Having a chronic condition like psoriatic arthritis can be a burden on your life and on your calendar too. From checkup appointments to workouts to dermatologist visits to physical therapy sessions, it can seem like there's little time for anything, well, fun. But making time for your family and friends and doing the things you enjoy is an important part of your treatment plan. After all, added stress can cause more swelling on your joints.

5. Start slowly by setting realistic goals.

What's the secret to living a healthy, happy, and productive life with psoriatic arthritis? You! By setting yourself up for success, you have the ability to improve how you feel. Just don't fall into the trap of having lofty, impractical intentions. Start slowly. Maybe your first goal is to join a yoga studio. Follow that goal with going two times a week. Then progress and make another reachable goal, like committing to cook one more meal at home each week. Pushing closer to and reaching each milestone can make you feel more empowered about your health and wellness journey.

There you have it: Five ways to gain control of your psoriatic arthritis. Because while stiffness and joint pain may have you feeling down, there's always a positive light at the other side of the tunnel.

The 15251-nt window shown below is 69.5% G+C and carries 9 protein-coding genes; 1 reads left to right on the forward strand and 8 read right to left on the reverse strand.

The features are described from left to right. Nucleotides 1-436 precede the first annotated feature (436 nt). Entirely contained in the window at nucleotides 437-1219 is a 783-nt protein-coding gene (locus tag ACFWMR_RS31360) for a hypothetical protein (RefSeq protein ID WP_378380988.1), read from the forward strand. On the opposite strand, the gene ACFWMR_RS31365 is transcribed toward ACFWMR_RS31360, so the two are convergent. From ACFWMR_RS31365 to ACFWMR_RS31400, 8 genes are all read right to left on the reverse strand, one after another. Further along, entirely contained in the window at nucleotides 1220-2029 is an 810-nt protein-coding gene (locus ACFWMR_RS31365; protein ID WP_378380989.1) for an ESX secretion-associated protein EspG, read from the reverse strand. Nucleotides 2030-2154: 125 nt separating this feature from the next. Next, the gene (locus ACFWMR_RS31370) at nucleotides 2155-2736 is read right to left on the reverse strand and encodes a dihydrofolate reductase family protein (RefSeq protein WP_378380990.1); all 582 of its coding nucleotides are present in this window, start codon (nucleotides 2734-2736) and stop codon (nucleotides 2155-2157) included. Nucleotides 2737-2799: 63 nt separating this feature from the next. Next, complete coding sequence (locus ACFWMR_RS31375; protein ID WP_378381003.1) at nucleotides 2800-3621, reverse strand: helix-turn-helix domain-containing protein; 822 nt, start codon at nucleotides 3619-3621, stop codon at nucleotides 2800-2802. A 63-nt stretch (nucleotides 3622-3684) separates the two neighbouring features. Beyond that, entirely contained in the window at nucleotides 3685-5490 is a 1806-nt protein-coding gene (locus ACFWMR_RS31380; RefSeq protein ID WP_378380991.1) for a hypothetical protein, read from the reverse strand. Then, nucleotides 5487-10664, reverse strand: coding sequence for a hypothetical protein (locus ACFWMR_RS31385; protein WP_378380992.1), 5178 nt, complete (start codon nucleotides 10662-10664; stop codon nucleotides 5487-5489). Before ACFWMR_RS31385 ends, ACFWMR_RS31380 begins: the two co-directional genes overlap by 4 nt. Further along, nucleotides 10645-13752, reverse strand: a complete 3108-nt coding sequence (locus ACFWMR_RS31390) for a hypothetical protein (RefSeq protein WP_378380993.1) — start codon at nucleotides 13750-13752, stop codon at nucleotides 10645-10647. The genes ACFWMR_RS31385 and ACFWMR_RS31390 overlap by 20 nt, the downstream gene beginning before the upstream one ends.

Journal of General Internal Medicine.

Harvard Health Publications

Arthritis Foundation

Mayo Clinic

National Psoriasis Foundation

Psoriasis doesn't only affect your skin. According to the National Psoriasis Foundation, about 30 percent of people with psoriasis also develop a painful joint condition called psoriatic arthritis. Just as your immune system attacks your skin to produce a scaly rash, it also can attack your joints, leaving them swollen and inflamed.

The pain of psoriatic arthritis is usually centered in the fingers and toes. You also might notice soreness in your wrists, knees, ankles, neck, and lower back. The pain gets worse when you're under stress or you have a flare-up of psoriasis. In between these flare-ups are pain-free periods called remissions.

Don't suffer through your pain. Psoriatic arthritis does more than just hurt. Over time it can damage your joints. If you don't get treated, you may lose the ability to use the affected joints. Make an appointment with your rheumatologist to talk about treatment options.